posted on Aug, 19 2015 @ 04:22 PM
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a reply to: swanne

Sort of depends on what you mean by approximate. They may all be composed of amino acids, but could have different coding mechanisms, or even decoding. Here's a theory of the origin of life that's backwards of what's usual. It has a simplified DNA being solely self-replicative at first, and only after a long, long time does coding start.
stanericksonsblog.blogspot.com...



posted on Aug, 19 2015 @ 04:41 PM
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Great science. Comets MIGHT have led to life on Earth.

Or it might NOT have.

Glad we got that nailed down.



posted on Aug, 19 2015 @ 05:14 PM
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So was it like Noah's ark?

Or just one tiny hitchhiker who luckily survived and has grown into all life we know on this planet?



posted on Aug, 19 2015 @ 05:23 PM
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a reply to: swanne

Where do these comets come from? It must have had contact with some sort of life, an exploded planet that ones had living organisms?



posted on Aug, 19 2015 @ 05:52 PM
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a reply to: intergalactic fire

The theory is not that there was existing life on comet which was deposited on Earth but that comets containing amino acids (which do not require life to form) impacted with Earth. It is theorized that the pressures, temperatures and energies involved during the impact can cause the already existing amino acid molecules to bond together to form peptides, important for the formation of proteins.

To me this is sort of a double edged sword. The thought of discovering hints of life elsewhere in our solar system and beyond is very exciting. But now if/when scientists announce that peptides have been detected on say Mars or Europa the news won't be nearly as exciting as we now have a working theory for peptide formation that does not require biology.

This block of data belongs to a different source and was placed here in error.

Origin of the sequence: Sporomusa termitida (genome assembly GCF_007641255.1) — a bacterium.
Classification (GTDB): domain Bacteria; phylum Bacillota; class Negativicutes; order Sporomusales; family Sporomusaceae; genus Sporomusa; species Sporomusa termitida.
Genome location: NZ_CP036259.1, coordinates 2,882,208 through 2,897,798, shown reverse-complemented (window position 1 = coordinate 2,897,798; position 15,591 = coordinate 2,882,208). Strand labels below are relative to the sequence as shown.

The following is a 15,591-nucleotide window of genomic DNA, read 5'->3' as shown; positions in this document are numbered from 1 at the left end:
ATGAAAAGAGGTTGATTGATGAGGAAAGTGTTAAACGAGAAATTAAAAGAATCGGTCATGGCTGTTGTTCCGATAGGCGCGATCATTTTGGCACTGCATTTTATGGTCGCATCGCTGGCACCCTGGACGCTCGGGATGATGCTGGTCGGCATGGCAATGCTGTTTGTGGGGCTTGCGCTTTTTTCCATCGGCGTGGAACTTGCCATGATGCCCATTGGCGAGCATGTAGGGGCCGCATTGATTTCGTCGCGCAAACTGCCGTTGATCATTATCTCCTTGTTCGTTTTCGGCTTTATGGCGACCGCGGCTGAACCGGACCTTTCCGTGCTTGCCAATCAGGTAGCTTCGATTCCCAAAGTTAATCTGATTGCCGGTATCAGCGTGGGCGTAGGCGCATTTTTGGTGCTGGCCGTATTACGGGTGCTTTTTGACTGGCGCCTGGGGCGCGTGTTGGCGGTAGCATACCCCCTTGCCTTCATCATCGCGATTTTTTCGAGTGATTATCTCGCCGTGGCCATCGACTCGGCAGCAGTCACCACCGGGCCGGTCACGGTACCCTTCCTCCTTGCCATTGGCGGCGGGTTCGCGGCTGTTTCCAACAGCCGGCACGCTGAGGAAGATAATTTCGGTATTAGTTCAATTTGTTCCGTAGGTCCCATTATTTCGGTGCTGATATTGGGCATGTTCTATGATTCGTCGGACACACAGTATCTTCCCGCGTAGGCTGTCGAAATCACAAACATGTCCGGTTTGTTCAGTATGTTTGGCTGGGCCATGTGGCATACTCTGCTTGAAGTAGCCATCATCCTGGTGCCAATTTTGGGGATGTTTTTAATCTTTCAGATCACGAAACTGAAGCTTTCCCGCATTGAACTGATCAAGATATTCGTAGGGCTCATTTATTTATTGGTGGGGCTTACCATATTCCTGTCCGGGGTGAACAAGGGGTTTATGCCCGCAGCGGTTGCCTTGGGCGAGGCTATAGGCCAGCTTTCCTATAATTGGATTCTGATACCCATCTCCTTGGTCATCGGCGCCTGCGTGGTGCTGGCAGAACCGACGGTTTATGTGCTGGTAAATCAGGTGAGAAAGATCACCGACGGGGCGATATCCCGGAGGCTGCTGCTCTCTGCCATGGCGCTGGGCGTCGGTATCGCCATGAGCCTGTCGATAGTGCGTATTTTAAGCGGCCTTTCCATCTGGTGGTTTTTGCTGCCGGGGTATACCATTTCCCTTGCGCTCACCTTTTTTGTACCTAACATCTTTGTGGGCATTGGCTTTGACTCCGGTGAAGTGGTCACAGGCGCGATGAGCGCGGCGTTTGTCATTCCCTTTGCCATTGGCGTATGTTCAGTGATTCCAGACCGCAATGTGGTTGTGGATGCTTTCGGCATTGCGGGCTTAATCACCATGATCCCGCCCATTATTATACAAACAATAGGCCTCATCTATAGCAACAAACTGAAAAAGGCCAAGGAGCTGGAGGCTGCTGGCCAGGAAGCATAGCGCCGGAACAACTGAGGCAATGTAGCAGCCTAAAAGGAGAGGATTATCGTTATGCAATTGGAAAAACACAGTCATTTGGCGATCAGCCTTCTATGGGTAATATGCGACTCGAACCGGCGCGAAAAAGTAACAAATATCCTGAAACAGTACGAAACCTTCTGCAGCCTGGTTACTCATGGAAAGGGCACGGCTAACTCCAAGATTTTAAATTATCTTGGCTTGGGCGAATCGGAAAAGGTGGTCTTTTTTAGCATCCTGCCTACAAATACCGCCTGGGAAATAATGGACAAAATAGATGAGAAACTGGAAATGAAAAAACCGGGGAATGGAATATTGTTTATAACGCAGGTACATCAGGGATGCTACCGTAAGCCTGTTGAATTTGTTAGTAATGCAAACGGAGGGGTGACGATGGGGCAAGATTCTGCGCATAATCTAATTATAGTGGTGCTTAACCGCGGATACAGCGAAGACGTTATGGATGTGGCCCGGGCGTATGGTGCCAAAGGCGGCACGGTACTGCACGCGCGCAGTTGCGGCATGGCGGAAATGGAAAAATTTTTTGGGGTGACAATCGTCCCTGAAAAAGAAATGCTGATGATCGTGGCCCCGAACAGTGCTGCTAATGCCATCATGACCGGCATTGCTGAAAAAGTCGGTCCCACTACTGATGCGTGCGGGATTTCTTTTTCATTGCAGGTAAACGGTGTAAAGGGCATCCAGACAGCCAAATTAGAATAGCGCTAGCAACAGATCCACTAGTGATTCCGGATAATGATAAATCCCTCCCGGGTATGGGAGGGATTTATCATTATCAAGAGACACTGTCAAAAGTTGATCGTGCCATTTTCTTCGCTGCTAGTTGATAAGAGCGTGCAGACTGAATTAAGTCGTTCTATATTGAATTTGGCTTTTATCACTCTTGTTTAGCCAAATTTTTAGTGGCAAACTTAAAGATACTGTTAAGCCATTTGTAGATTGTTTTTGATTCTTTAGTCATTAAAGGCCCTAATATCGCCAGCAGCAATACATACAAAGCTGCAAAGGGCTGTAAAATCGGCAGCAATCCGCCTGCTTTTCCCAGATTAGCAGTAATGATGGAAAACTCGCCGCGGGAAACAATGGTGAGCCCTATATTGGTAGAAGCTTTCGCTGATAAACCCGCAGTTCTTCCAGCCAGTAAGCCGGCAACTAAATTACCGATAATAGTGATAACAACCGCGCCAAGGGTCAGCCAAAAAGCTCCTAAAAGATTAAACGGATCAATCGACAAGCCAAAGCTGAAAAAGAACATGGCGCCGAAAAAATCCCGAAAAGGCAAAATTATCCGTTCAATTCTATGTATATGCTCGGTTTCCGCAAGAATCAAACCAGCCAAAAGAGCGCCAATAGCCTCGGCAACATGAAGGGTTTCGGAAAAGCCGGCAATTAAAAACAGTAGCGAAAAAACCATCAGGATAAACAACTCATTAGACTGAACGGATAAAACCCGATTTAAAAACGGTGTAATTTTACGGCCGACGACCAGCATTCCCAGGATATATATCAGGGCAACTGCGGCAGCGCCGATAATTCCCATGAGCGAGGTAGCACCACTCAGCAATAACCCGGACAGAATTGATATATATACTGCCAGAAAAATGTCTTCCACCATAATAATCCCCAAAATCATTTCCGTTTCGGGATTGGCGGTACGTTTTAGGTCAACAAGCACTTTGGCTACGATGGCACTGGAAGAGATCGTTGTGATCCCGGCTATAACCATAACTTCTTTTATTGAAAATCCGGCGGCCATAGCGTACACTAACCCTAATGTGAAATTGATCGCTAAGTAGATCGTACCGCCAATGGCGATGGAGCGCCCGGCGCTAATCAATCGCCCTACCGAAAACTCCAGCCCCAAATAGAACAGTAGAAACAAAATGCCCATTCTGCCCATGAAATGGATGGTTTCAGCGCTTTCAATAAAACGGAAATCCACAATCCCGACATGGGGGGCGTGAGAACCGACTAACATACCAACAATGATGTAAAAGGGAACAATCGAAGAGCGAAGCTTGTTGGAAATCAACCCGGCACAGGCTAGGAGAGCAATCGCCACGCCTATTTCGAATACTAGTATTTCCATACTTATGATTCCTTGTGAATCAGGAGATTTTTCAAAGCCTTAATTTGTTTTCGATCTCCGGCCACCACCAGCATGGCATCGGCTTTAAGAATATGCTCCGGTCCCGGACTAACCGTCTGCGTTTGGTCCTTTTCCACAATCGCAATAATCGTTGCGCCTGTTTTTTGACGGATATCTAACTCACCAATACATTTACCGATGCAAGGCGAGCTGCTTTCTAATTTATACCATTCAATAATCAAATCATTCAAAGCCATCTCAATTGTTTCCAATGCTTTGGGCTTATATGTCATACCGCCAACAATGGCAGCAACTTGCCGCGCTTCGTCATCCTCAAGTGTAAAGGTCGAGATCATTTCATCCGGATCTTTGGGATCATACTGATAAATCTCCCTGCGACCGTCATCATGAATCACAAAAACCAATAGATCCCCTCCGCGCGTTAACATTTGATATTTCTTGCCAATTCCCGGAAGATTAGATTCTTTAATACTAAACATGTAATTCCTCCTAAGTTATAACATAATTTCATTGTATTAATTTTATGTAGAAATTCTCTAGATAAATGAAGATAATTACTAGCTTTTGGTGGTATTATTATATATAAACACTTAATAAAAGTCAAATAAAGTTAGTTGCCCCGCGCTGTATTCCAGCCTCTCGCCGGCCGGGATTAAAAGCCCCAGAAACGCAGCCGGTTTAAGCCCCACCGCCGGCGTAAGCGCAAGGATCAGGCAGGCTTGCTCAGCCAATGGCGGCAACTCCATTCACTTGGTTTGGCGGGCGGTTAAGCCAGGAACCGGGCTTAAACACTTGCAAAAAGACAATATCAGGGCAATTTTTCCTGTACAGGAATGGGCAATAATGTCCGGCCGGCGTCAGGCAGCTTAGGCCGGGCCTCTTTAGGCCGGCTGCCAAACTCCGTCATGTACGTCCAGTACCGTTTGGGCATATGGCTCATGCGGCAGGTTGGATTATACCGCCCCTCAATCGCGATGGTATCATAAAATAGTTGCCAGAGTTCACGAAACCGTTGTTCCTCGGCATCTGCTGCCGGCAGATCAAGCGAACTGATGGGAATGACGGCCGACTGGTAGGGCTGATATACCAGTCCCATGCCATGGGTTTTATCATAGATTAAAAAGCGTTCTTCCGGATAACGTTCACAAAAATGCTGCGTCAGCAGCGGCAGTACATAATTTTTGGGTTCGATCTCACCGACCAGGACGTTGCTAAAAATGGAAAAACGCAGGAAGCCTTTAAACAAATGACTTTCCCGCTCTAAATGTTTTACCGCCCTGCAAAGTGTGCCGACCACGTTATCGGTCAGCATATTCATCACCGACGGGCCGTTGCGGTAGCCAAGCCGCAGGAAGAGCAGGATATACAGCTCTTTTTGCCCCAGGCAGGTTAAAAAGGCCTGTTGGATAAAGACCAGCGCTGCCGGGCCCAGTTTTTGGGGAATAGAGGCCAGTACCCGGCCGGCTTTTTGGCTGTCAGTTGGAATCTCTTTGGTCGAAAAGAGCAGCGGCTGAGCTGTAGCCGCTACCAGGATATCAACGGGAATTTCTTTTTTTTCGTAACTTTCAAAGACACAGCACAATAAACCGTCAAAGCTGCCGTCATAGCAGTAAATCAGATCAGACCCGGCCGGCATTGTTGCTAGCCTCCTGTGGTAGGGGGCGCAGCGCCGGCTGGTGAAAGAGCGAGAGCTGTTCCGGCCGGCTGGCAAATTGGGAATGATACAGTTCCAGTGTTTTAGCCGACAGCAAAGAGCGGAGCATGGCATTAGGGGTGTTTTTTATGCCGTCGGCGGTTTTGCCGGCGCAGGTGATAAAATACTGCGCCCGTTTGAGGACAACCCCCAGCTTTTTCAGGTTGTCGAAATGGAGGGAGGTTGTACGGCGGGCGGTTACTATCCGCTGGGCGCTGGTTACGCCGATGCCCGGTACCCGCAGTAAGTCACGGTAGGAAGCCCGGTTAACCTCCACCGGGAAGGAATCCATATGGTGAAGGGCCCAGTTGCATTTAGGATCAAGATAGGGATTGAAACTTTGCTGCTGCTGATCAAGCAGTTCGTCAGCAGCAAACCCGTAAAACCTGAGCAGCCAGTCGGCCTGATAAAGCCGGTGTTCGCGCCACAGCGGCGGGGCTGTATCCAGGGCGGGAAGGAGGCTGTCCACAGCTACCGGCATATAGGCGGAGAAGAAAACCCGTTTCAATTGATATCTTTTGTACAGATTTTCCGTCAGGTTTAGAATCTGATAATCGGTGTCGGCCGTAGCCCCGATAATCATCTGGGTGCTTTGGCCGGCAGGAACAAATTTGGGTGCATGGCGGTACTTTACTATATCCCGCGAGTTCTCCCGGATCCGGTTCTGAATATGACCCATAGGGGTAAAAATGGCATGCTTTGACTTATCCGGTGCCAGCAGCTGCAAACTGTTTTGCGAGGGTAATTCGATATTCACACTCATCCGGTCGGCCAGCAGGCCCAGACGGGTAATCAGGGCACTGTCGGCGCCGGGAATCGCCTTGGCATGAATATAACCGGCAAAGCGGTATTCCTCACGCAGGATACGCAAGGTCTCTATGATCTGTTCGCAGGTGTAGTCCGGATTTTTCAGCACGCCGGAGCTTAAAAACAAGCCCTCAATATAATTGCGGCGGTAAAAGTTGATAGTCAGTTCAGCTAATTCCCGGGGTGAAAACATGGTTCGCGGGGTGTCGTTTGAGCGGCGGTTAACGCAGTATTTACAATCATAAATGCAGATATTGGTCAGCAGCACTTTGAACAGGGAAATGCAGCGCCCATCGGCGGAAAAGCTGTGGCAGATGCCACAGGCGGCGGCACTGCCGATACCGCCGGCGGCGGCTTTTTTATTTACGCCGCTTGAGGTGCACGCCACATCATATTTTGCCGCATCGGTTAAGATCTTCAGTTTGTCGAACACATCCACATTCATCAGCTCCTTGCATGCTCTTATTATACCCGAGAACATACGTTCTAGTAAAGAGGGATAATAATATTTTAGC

posted on Aug, 19 2015 @ 05:53 PM
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originally posted by: intergalactic fire
a reply to: swanne

Where do these comets come from? It must have had contact with some sort of life, an exploded planet that ones had living organisms?

The idea is that comets can carry complex hydrocarbons (organic molecules) and thus "seed" a planet with them, allowing for life to develop. It's not like comets carry the actual microbes.

Comet come from primordial material that forms a system around a star (such as the Solar System around the Sun). Water, carbon, and even hydrocarbon molecules, form from elements created within stars and expelled in supernovae.



posted on Aug, 19 2015 @ 06:35 PM
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a reply to: Blue Shift

It's somebody adding an option they thought of. Organics can form on earth in several ways, and some can arrive on an impacting comet. Which source led to the formation of the first life? Nobody can tell, as there is no evidence that remains.



posted on Aug, 19 2015 @ 06:39 PM
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a reply to: intergalactic fire

This is probably a more interesting question that you thought. Comets reside and are likely formed out in the far reaches of the solar system, but just why there is a preponderance of lighter elements out there and the heavier ones migrated in to form the inner planets is not quite clear. Don't know if the solar wind could be responsible.



posted on Aug, 19 2015 @ 07:22 PM
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a reply to: Syphon

So in other words, In order to have 'life' you need the right ingredients and one of those is carried by comets?



posted on Aug, 21 2015 @ 03:33 AM